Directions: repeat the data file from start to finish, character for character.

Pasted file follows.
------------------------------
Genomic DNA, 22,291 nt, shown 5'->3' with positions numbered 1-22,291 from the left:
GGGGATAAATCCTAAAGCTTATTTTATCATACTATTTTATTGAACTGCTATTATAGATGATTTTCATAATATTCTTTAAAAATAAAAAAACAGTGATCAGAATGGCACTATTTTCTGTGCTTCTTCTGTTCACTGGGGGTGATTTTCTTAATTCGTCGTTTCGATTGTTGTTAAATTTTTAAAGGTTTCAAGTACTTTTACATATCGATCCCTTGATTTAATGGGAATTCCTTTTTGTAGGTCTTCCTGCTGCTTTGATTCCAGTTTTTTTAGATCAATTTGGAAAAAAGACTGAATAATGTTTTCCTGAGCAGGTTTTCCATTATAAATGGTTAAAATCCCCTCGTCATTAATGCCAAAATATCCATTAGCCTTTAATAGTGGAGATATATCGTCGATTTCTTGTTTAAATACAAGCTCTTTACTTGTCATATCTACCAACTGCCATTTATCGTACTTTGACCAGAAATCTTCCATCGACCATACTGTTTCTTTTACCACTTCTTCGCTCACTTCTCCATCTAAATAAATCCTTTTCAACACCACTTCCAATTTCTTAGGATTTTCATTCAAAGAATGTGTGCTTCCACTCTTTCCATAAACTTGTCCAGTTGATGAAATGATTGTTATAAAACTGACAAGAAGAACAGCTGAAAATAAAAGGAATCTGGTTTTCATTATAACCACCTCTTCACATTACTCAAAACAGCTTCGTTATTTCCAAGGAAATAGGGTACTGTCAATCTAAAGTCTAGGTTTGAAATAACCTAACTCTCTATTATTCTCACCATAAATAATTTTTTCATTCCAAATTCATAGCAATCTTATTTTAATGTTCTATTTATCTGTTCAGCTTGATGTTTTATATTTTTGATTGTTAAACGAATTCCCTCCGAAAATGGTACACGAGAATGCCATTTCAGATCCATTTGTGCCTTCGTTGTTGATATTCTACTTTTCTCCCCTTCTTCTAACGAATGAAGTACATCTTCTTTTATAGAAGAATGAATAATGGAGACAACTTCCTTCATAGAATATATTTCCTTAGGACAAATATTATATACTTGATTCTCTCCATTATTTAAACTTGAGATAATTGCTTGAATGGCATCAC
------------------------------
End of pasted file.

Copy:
Genomic DNA, 22,291 nt, shown 5'->3' with positions numbered 1-22,291 from the left:
GGGGATAAATCCTAAAGCTTATTTTATCATACTATTTTATTGAACTGCTATTATAGATGATTTTCATAATATTCTTTAAAAATAAAAAAACAGTGATCAGAATGGCACTATTTTCTGTGCTTCTTCTGTTCACTGGGGGTGATTTTCTTAATTCGTCGTTTCGATTGTTGTTAAATTTTTAAAGGTTTCAAGTACTTTTACATATCGATCCCTTGATTTAATGGGAATTCCTTTTTGTAGGTCTTCCTGCTGCTTTGATTCCAGTTTTTTTAGATCAATTTGGAAAAAAGACTGAATAATGTTTTCCTGAGCAGGTTTTCCATTATAAATGGTTAAAATCCCCTCGTCATTAATGCCAAAATATCCATTAGCCTTTAATAGTGGAGATATATCGTCGATTTCTTGTTTAAATACAAGCTCTTTACTTGTCATATCTACCAACTGCCATTTATCGTACTTTGACCAGAAATCTTCCATCGACCATACTGTTTCTTTTACCACTTCTTCGCTCACTTCTCCATCTAAATAAATCCTTTTCAACACCACTTCCAATTTCTTAGGATTTTCATTCAAAGAATGTGTGCTTCCACTCTTTCCATAAACTTGTCCAGTTGATGAAATGATTGTTATAAAACTGACAAGAAGAACAGCTGAAAATAAAAGGAATCTGGTTTTCATTATAACCACCTCTTCACATTACTCAAAACAGCTTCGTTATTTCCAAGGAAATAGGGTACTGTCAATCTAAAGTCTAGGTTTGAAATAACCTAACTCTCTATTATTCTCACCATAAATAATTTTTTCATTCCAAATTCATAGCAATCTTATTTTAATGTTCTATTTATCTGTTCAGCTTGATGTTTTATATTTTTGATTGTTAAACGAATTCCCTCCGAAAATGGTACACGAGAATGCCATTTCAGATCCATTTGTGCCTTCGTTGTTGATATTCTACTTTTCTCCCCTTCTTCTAACGAATGAAGTACATCTTCTTTTATAGAAGAATGAATAATGGAGACAACTTCCTTCATAGAATATATTTCCTTAGGACAAATATTATATACTTGATTCTCTCCATTATTTAAACTTGAGATAATTGCTTGAATGGCATCAC